No. 1 award item was the Fitbit. The iPad Mini was next, the iPad Air was next, and the MacBook was next. Far and away, Apple was No. 1. Then came a variety of brands of big-screen TVs. Then came golf equipment. Bicycles were popular - the most popular bike is the Trek FX Highway Bike. Next came [individual incentive] travel stuff - four-day certificates, three-day certificates. The Bose home theater systems were popular items as well.

LOW: Millennials are finding that watches are more acceptable, because it's not acceptable to look at your phone during a speech, during class, or in a meeting. You're going to see a lot of 18- to 24-year-old kids start wearing watches again.

DONNA NARDELLA: I represent the luxury brand market and tabletop industries. We're seeing a great uplift this year. In our crystal awards we saw a 16 percent increase in employee recognition, which is unprecedented. As far as corporate incentive products, we're still seeing people aspiring to own luxury brands. They still want to serve and entertain - barware is very hot right now. Value is important. We have boxed glass sets that are a great value; we offer wine and beer glasses at a retail of $50. That is really doing well for us. We're offering products that are a good value and have a lot of perceived quality.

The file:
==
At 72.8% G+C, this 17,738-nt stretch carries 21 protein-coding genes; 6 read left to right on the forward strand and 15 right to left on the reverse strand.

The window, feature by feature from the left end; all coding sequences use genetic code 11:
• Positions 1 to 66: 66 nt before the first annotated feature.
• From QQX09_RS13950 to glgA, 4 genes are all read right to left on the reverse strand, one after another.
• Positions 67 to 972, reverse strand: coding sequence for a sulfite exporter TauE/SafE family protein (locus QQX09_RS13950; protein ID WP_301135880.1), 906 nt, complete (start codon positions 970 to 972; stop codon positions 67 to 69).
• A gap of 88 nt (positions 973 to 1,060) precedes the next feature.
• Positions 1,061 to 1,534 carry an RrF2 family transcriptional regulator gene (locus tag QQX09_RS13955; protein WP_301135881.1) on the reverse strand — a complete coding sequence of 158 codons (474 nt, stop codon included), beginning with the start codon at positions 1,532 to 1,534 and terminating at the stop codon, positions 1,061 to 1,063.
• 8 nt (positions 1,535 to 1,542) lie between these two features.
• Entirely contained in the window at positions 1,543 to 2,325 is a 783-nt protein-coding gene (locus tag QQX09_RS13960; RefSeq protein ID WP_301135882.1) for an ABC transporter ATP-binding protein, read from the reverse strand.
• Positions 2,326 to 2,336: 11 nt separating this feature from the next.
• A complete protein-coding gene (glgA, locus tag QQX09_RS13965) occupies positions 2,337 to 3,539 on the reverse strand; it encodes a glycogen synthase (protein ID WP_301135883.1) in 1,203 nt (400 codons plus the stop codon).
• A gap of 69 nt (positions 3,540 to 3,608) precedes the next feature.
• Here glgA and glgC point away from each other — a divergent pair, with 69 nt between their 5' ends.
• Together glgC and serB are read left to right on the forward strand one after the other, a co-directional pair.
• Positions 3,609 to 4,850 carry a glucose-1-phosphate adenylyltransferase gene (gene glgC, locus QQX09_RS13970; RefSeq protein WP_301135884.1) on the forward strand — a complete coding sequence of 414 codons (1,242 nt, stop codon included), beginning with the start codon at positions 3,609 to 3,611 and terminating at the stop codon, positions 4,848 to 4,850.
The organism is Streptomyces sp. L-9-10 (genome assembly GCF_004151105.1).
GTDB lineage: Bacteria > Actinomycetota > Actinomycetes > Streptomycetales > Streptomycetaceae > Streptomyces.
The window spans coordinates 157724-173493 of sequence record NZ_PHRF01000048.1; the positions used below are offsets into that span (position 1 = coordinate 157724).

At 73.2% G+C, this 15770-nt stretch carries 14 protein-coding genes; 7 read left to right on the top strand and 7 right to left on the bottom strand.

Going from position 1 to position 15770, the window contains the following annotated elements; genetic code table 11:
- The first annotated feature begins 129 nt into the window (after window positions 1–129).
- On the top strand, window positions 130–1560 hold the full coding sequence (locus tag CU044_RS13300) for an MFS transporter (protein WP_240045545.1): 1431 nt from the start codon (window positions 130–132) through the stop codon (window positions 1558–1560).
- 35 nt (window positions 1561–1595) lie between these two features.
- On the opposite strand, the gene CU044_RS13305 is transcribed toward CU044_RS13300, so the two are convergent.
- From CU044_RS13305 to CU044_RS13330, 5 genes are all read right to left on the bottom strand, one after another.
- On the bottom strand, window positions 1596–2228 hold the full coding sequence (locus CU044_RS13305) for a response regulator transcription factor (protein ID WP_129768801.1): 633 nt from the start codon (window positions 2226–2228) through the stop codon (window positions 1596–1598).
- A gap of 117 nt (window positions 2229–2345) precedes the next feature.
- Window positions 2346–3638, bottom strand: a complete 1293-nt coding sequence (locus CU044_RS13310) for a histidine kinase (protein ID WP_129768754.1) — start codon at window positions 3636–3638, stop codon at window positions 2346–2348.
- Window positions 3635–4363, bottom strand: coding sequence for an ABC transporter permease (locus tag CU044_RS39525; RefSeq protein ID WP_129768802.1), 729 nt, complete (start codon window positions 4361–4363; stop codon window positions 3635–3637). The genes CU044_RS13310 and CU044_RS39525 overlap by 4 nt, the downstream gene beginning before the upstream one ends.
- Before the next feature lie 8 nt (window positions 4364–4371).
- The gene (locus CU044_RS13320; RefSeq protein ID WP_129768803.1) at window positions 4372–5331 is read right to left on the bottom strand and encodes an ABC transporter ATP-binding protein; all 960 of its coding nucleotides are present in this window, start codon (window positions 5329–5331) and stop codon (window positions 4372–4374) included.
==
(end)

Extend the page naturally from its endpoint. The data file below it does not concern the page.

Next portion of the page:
ZINT: What we're finding for our incentives is the customization opportunity is important. We were just up in Banff [Alberta, Canada], and we did the Nike Experience. You customize the colors of your shoe from the bottom and the laces to the Swoosh. It's all online. What's great about it is, two weeks later, when the incentive participants receive their custom Nikes, it brings them back to that full experience.  

SUZANNE SCULLY: I've seen the Bose Experience offered as gifts in a lot of programs - those noise-cancelling headphones are a hot item in the incentive world. But I haven't seen it as often as I've seen Maui Jim Sunglasses.

STOTZ: It's become almost a staple to have some type of merchandise bar in the incentive travel business. It's so well received by participants and it's such a "wow." It is a bigger expense to the program than it used to be with just the little room gift, but it's seen as a part of the overall experience. It's a real opportunity for people with merchandise products that can fit into that arena.